Most characteristics of the present MIS-C patients were similar to that of other cohorts. The present results may contribute to a broader understanding of SARS-CoV-2 infection in children and its short-term consequences. Long-term multidisciplinary follow-up is needed, since it is not known whether these patients will have chronic cardiac impairment or other sequelae.

Multisystem inflammatory syndrome in children
Full Text

In April 2020, a few months after the beginning of the SARS-CoV-2 virus pandemic, some reports called attention to the increase in hospitalizations of children and adolescents with clinical features similar to toxic shock syndrome or Kawasaki disease (KD).1,2 This condition, initially called pediatric multisystem inflammatory syndrome temporally associated with COVID-19, was later named multisystemic inflammatory syndrome in children (MIS-C). Several studies have described this new syndrome,3–7 and both the Centers for Disease Control and Prevention (CDC) and the World Health Organization (WHO) have released a case definition.8,9 Currently, it is already known that MIS-C and KD are different clinical entities,10,11 and that MIS-C may present with different phenotypes.11,12

To date, few studies have been published on COVID-19 or MIS-C in Latin America. A multicenter study from Chile, Colombia, and other countries reported 17 children with COVID-19, but no case of MIS-C13; another multicenter study in Brazil reported 79 confirmed cases of SARS-CoV-2 infection, of which ten were classified as MIS-C14; and the other two were case series from southeastern Brazil (66 cases, six of MIS-C),15 and from northern Brazil (11 cases of MIS-C).16

The present study aimed to describe the epidemiological, clinical, laboratory, and radiological characteristics, as well as outcomes of a broader cohort of children with MIS-C in Brazil, the epicenter of the COVID-19 epidemic in South America.

Materials and methodsStudy design, patient selection, and setting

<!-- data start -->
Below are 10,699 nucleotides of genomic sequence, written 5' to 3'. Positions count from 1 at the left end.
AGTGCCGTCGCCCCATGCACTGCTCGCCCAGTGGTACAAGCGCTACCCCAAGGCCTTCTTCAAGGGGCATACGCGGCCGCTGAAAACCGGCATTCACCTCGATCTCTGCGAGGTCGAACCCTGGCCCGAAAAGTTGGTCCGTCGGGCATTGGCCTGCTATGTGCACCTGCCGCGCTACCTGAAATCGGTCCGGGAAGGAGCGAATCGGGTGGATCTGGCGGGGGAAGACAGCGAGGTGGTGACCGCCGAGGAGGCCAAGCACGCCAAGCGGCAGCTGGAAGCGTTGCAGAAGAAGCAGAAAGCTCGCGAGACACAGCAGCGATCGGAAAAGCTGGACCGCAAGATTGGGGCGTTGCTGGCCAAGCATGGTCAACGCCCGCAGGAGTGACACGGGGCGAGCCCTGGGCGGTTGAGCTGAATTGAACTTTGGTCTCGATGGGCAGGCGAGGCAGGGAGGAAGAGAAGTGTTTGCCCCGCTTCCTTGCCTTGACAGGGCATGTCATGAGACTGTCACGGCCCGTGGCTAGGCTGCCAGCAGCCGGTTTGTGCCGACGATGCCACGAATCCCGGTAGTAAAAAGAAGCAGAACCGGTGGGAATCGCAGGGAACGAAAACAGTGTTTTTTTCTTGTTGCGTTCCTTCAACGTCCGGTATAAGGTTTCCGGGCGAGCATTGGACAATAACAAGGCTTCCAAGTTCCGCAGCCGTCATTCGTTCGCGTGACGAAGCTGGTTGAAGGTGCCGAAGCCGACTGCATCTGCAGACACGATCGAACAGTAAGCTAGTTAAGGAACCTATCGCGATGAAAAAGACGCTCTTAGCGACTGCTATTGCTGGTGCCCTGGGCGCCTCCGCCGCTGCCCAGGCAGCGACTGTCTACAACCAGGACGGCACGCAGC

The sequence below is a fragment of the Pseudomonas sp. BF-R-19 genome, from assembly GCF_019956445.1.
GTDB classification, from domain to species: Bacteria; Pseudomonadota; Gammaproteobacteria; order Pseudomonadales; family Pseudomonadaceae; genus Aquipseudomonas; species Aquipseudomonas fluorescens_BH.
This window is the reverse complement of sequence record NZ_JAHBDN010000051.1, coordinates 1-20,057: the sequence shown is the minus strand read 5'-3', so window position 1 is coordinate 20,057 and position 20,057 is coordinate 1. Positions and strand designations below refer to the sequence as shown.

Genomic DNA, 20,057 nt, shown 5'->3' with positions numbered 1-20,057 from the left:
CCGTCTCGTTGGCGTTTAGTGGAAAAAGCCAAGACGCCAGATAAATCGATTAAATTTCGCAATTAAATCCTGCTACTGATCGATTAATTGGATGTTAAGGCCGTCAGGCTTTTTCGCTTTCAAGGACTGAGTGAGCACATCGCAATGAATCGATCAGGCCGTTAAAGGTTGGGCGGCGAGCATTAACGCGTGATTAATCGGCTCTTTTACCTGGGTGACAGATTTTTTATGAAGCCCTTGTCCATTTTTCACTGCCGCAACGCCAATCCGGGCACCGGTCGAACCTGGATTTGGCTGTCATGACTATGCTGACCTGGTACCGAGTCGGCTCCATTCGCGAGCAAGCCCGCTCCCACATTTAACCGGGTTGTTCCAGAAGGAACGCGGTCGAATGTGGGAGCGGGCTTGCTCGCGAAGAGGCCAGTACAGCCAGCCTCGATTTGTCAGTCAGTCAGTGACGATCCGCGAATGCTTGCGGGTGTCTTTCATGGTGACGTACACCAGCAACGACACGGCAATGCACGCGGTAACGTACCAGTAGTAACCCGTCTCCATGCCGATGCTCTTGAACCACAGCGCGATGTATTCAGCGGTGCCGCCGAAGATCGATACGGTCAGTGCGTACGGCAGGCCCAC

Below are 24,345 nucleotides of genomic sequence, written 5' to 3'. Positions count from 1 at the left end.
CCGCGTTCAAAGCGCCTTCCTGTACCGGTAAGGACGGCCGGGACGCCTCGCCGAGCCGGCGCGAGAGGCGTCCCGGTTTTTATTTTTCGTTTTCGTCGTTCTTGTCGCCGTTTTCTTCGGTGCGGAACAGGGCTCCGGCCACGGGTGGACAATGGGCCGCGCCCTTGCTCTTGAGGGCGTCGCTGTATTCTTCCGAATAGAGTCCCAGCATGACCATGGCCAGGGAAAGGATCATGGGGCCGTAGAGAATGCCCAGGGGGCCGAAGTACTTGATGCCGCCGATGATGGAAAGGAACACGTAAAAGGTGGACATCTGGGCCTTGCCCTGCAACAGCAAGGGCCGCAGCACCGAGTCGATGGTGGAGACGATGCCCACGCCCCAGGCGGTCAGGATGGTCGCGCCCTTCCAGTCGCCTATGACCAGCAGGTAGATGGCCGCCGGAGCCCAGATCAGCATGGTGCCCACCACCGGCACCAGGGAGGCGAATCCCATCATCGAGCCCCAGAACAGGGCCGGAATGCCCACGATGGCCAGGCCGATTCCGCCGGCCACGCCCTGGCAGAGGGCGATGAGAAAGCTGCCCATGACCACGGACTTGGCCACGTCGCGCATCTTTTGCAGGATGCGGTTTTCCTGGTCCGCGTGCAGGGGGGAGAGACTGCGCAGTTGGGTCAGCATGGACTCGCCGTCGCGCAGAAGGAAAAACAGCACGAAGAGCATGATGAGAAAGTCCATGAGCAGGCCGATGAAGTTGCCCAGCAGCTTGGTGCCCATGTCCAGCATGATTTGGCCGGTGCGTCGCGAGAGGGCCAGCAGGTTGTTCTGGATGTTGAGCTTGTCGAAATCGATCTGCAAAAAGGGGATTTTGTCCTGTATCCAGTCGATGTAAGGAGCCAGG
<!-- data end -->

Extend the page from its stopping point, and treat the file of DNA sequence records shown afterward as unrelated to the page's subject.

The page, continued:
This was an observational, multicenter study, partly retrospective, partly prospective, conducted in 17 PICUs from five states in Brazil: 11 in the Southeast, five in the Northeast, and one in the North; 12 private, four public, and one mixed; all associated with the Brazilian Research Network in Pediatric Intensive Care (BRnet-PIC). From March 25 to August 23, 2020, pediatric patients (age range: 1 month–19 years) were consecutively included if they met the CDC case definition8 for MIS-C: 1) fever >38.0 °C for ≥24 h (objective or subjective); 2) laboratory evidence of inflammation, including, but not limited to, one or more of the following: high values of C-reactive protein (CRP), erythrocyte sedimentation rate (ESR), fibrinogen, procalcitonin, d-dimer, ferritin, lactic acid dehydrogenase (LDH), or interleukin 6 (IL-6); elevated neutrophils, reduced lymphocytes, and low albumin; 3) no alternative plausible diagnosis; 4) current or recent SARS-CoV-2 infection diagnosed by a positive reverse transcription polymerase chain reaction (RT-PCR) or positive serological tests (IgM, IgG or IgA), or exposure to a suspected or confirmed COVID-19 case within the four weeks prior to the onset of symptoms.

The study was approved by the Research Ethics Committees of all institutions. The families agreed to participate by signing an informed consent form.

Data collection

Demographic, clinical, epidemiological, radiological, laboratory, and outcome data were prospectively collected, using standardized case report forms (REDCap; Vanderbilt University – TN, United States). Laboratory tests were ordered at the discretion of the health team in each pediatric intensive care unit (PICU) and according to local availability. Tests to detect SARS-CoV-2 infection were performed by RT-PCR using oro/nasopharyngeal swabs or tracheal aspirates and/or serology. The serological tests to detect the presence of specific COVID-19 antibodies in the blood/serum of the patients were of two types: 1) rapid immunodiagnostic tests (commercially available immunochromatographic lateral flow immunoassays) for detection of IgM and/or IgG; 2) enzyme-linked immunosorbent assays (ELISA) for detection of IgM, IgG, and IgA, according to the local availability of these diagnostic tests.

Data processing and statistical analysis

Continuous variables were described as medians and interquartile ranges (IQRs) and categorical variables as frequencies and percentages. Demographic, clinical, laboratory, and outcome data were categorized in the following groups: Kawasaki-like disease, incomplete KD, acute cardiac dysfunction, toxic shock syndrome, and macrophage activation syndrome. The analyses were performed using the software R (v. 3.6.1, R Foundation – Vienna, Austria).